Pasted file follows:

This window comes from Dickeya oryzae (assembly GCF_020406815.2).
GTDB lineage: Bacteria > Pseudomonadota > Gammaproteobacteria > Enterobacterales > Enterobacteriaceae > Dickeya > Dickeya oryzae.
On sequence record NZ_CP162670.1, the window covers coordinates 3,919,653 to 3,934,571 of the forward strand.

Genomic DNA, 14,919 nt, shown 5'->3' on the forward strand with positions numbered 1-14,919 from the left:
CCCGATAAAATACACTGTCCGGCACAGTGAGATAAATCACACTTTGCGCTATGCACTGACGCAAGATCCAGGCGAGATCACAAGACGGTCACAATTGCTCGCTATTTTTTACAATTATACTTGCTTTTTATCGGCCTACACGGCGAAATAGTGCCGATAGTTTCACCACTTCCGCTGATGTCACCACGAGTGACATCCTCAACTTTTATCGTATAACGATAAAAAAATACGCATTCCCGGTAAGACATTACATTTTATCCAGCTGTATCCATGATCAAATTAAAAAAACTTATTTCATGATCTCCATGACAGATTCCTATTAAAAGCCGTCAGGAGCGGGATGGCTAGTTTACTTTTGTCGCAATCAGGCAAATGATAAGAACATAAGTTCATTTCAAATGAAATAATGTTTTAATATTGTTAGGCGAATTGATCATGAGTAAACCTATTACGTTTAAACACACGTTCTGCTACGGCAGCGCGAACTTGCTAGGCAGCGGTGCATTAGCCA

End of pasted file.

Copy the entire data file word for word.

This window comes from Dickeya oryzae (assembly GCF_020406815.2).
GTDB lineage: Bacteria > Pseudomonadota > Gammaproteobacteria > Enterobacterales > Enterobacteriaceae > Dickeya > Dickeya oryzae.
On sequence record NZ_CP162670.1, the window covers coordinates 3,919,653 to 3,934,571 of the forward strand.

Genomic DNA, 14,919 nt, shown 5'->3' on the forward strand with positions numbered 1-14,919 from the left:
CCCGATAAAATACACTGTCCGGCACAGTGAGATAAATCACACTTTGCGCTATGCACTGACGCAAGATCCAGGCGAGATCACAAGACGGTCACAATTGCTCGCTATTTTTTACAATTATACTTGCTTTTTATCGGCCTACACGGCGAAATAGTGCCGATAGTTTCACCACTTCCGCTGATGTCACCACGAGTGACATCCTCAACTTTTATCGTATAACGATAAAAAAATACGCATTCCCGGTAAGACATTACATTTTATCCAGCTGTATCCATGATCAAATTAAAAAAACTTATTTCATGATCTCCATGACAGATTCCTATTAAAAGCCGTCAGGAGCGGGATGGCTAGTTTACTTTTGTCGCAATCAGGCAAATGATAAGAACATAAGTTCATTTCAAATGAAATAATGTTTTAATATTGTTAGGCGAATTGATCATGAGTAAACCTATTACGTTTAAACACACGTTCTGCTACGGCAGCGCGAACTTGCTAGGCAGCGGTGCATTAGCCA